Documents Required for Thailand Visa
A valid passport, VOA application form, photographs, confirmed return tickets, proof of accommodation, and proof of sufficient funds to support your trip.
Must be 3.5* 4.5 cm
In a general scenario, all you need to do is show up at the airport with your passport, a few passport photographs, and 2,000 THB. In case you want to extend your stay beyond 15 days, you can get the same done at the Immigration Bureau.
Currency exchange & withdrawal tips for travelling from India to Thailand
Top Tip: Avoid exchanging or withdrawing money at the airport
The first thing that comes to mind when planning a visit to Thailand is the money issue. Where do I get my money exchanged? What’s the scene with Forex cards? What are Forex card charges in Thailand? Should I exchange money before I travel to Thailand? Should I just withdraw in Thailand instead? Let me answer all these questions for you.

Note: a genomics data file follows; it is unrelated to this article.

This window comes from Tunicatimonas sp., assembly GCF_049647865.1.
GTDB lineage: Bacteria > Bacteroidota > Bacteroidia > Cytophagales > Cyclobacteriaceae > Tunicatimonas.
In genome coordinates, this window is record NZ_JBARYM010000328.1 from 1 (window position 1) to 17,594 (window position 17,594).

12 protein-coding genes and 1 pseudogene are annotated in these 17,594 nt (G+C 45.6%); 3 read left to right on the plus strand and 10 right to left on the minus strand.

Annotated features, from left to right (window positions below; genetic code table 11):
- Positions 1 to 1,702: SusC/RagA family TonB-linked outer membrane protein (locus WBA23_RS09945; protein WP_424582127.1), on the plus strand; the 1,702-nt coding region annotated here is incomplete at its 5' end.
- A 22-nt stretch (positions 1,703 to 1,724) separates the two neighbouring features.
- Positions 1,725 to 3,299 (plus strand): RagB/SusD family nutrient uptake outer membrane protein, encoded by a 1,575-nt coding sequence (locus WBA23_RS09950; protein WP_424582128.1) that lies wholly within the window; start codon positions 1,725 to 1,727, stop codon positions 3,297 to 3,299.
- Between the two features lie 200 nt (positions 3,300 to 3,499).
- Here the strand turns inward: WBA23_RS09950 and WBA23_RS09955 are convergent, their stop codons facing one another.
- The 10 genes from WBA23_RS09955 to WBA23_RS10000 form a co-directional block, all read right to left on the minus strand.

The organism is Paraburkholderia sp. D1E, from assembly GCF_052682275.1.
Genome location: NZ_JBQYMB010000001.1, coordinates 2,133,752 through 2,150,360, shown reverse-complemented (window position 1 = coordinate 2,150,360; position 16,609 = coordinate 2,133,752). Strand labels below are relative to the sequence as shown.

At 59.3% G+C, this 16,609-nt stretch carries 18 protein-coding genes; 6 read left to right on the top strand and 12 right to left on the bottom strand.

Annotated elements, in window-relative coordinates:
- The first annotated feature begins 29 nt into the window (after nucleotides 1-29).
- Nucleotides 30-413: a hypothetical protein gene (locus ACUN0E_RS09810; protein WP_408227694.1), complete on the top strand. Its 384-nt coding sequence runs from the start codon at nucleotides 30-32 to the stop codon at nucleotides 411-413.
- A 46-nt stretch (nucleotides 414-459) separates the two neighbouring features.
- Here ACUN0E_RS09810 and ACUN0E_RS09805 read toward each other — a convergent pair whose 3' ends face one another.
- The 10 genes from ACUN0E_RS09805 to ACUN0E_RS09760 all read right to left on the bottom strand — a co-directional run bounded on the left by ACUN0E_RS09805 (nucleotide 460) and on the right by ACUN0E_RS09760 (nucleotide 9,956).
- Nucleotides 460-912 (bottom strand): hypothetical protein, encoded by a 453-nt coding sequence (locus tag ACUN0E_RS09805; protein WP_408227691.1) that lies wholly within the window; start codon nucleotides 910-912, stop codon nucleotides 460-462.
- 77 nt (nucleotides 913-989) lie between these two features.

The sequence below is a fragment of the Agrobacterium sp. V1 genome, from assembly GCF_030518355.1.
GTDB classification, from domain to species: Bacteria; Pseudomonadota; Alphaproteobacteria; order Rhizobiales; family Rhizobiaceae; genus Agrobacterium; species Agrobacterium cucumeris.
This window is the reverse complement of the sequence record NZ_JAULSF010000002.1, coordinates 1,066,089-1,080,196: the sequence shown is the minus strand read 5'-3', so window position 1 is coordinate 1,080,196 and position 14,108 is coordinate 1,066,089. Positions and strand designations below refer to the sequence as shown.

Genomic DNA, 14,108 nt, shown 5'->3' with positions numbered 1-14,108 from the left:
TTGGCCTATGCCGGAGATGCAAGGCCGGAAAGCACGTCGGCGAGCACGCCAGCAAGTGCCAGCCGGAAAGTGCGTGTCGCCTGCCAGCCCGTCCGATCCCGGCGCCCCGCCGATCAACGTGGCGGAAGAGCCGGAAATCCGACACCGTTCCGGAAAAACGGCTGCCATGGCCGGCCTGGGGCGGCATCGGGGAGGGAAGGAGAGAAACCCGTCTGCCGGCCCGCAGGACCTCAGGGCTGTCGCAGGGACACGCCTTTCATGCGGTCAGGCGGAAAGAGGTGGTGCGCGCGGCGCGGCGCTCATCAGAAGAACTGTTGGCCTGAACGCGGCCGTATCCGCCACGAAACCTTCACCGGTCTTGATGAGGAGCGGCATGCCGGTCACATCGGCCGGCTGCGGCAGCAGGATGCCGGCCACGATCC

At the Airport
To start with, remember that you need to pay your VOA (Visa on Arrival) fee in baht only (in cases that it isn’t waived off). If you haven’t carried bahts along with you, you could get it exchanged at booths in the customs hall. However, the rates would be relatively higher and it wouldn’t be a good idea to exchange all your money there.
After your visa formalities, you could head to B Floor and visit one of the many currency exchange booths to get better deals.
Outside the Airport
If you’re looking out for the cheapest rates, simply get it done outside of the airport (one of the most crucial tips for travelling from India to Thailand). Super Rich is one of the most popular money exchange services in Thailand.
Alternatively, you could carry a Forex card along with you and simply withdraw at the ATM. Every time you withdraw, you’ll be charged a fee of 220 THB and the maximum limit to withdraw at a time is 25,000 THB.
Money tips for travelling from India to Thailand
Top Tip: Make a reasonable budget plan